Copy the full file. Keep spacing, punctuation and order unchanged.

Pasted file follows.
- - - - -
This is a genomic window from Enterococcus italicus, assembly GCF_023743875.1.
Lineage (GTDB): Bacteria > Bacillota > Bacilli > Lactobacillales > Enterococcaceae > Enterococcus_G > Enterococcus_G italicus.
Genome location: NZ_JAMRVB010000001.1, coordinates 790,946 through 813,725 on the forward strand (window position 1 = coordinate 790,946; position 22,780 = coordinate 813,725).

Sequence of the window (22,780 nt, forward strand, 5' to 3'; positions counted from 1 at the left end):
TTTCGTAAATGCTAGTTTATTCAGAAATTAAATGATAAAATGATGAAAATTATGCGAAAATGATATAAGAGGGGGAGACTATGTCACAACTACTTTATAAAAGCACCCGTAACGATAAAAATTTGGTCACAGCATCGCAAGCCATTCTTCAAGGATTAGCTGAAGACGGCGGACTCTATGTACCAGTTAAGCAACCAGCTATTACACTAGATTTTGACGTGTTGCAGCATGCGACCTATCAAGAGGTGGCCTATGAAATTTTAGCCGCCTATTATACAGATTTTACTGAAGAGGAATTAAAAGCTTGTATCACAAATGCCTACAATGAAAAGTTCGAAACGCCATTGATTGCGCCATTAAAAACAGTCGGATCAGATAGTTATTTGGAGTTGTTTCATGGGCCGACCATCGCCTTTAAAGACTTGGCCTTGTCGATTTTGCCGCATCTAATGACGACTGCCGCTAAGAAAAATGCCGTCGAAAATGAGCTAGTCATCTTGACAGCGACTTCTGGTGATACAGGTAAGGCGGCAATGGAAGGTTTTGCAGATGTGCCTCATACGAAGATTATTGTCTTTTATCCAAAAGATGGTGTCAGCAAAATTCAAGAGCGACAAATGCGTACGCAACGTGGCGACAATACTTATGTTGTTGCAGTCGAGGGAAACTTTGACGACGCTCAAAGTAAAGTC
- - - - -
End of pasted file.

This is a genomic window from Enterococcus italicus, assembly GCF_023743875.1.
Lineage (GTDB): Bacteria > Bacillota > Bacilli > Lactobacillales > Enterococcaceae > Enterococcus_G > Enterococcus_G italicus.
Genome location: NZ_JAMRVB010000001.1, coordinates 790,946 through 813,725 on the forward strand (window position 1 = coordinate 790,946; position 22,780 = coordinate 813,725).

Sequence of the window (22,780 nt, forward strand, 5' to 3'; positions counted from 1 at the left end):
TTTCGTAAATGCTAGTTTATTCAGAAATTAAATGATAAAATGATGAAAATTATGCGAAAATGATATAAGAGGGGGAGACTATGTCACAACTACTTTATAAAAGCACCCGTAACGATAAAAATTTGGTCACAGCATCGCAAGCCATTCTTCAAGGATTAGCTGAAGACGGCGGACTCTATGTACCAGTTAAGCAACCAGCTATTACACTAGATTTTGACGTGTTGCAGCATGCGACCTATCAAGAGGTGGCCTATGAAATTTTAGCCGCCTATTATACAGATTTTACTGAAGAGGAATTAAAAGCTTGTATCACAAATGCCTACAATGAAAAGTTCGAAACGCCATTGATTGCGCCATTAAAAACAGTCGGATCAGATAGTTATTTGGAGTTGTTTCATGGGCCGACCATCGCCTTTAAAGACTTGGCCTTGTCGATTTTGCCGCATCTAATGACGACTGCCGCTAAGAAAAATGCCGTCGAAAATGAGCTAGTCATCTTGACAGCGACTTCTGGTGATACAGGTAAGGCGGCAATGGAAGGTTTTGCAGATGTGCCTCATACGAAGATTATTGTCTTTTATCCAAAAGATGGTGTCAGCAAAATTCAAGAGCGACAAATGCGTACGCAACGTGGCGACAATACTTATGTTGTTGCAGTCGAGGGAAACTTTGACGACGCTCAAAGTAAAGTC